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In appreciation of John Calipari (again)

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I admit I am not a big fan of the ICYMI posts, but this article from August (!) is the exact same sentiment that I would have written today. Sometimes, it takes a look at the world of college athletics to appreciate what John Calipari has done and more importantly, how he has done it.

NBA: Draft Brad Penner-USA TODAY Sports

I admit I was apprehensive when the University of Kentucky hired John Calipari as their head basketball coach.

Excited and apprehensive, that is. I was excited as I knew that Kentucky was getting a proven winner to head their program and there was not any doubt that the school's NCAA title drought would end. I was apprehensive as Calipari was ... John Calipari.

I did not pay much attention to Memphis and Calipari before he came to Kentucky. I had admiration for the way that he had built a winner, but being mostly uninformed, I, too was guilty of falling for the negative storm of conjecture and rumors that surrounded the guy.

Then I did what I assumed any Kentucky basketball fan would do. I researched the hell out of the guy. I was the managing editor of the Wildcat Blue Nation at the time, and I vetted and researched Calipari's history more thoroughly than I had ever studied for any of my classes at Kentucky. And my end result was that Calipari was a good guy who was poorly branded due to some suspicious circumstances and the healthy jealousy of fans of other programs.

Despite what looked to be a shady past, I was OK with Calipari's history and with his status as the face of the program that I loved. And eight years later, I still am more than happy with him and with the brand that he has established at Kentucky. With the family that he has built and the pride that he has reinstalled into college basketball's greatest program.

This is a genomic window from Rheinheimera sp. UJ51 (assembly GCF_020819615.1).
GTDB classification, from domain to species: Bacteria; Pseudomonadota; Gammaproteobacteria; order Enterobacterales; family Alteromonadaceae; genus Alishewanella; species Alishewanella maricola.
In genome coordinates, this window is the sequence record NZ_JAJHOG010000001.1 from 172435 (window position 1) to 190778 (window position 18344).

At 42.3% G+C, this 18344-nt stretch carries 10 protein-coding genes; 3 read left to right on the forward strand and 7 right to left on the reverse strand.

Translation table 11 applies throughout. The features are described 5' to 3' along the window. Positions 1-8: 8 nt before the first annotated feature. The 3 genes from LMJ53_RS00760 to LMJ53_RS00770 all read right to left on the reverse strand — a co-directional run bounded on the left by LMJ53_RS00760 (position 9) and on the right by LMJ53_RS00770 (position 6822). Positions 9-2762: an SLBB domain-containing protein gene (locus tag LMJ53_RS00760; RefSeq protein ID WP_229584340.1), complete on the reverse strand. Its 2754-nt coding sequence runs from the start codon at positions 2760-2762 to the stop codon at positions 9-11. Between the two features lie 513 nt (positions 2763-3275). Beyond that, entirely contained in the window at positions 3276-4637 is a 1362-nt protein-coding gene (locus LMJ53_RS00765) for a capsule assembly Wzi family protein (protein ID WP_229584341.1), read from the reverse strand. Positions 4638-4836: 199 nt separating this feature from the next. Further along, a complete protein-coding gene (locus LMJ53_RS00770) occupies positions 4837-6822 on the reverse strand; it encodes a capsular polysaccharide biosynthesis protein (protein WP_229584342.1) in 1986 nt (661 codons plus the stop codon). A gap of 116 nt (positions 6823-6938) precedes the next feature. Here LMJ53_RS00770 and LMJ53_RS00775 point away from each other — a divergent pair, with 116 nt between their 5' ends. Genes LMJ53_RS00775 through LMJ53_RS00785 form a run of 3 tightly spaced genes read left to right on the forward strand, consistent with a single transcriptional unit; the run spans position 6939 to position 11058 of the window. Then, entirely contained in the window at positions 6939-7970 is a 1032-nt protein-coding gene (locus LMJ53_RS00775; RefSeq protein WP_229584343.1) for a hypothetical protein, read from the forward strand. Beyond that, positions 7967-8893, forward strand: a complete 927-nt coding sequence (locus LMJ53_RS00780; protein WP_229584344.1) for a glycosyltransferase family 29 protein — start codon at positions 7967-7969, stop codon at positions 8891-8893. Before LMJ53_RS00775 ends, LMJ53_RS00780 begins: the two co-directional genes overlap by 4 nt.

Throughout his time at Kentucky, we have seen other rivals, such as Louisville and North Carolina win as well. And while their winning stung and made me a little wistful that Calipari had converted his four Final Four appearances into more than one title, I was still thankful and appreciative that Calipari had not brought shame upon the program and was a coach I could be proud of.

It's not easy to do what Calipari has done, year in and year out. Kentucky is a program where player come to because they know it will get them to the NBA. And even with all the criticism of the "one and done factory" program that Calipari is accused of having, he has done an amazing job to turn model citizens out into the world.

It's not an easy job, and this is a struggle that Florida Gators coach Jim McElwain is having with his program and more specifically the case of Antonio Callaway.

David Whitley of the Orlando Sentinel had an editorial in which he highlighted the problems that Callaway has had and the struggles that McElwain has in dealing with players that only think about the NFL rather than school. And while reading it, I could not think about some of the things that critics of Calipari have said about how Kentucky is just an NBA training grounds for mercenary players that just care about for Kentucky for just one season.

While you read this, think about the things that certain critics have said about Kentucky and Calipari.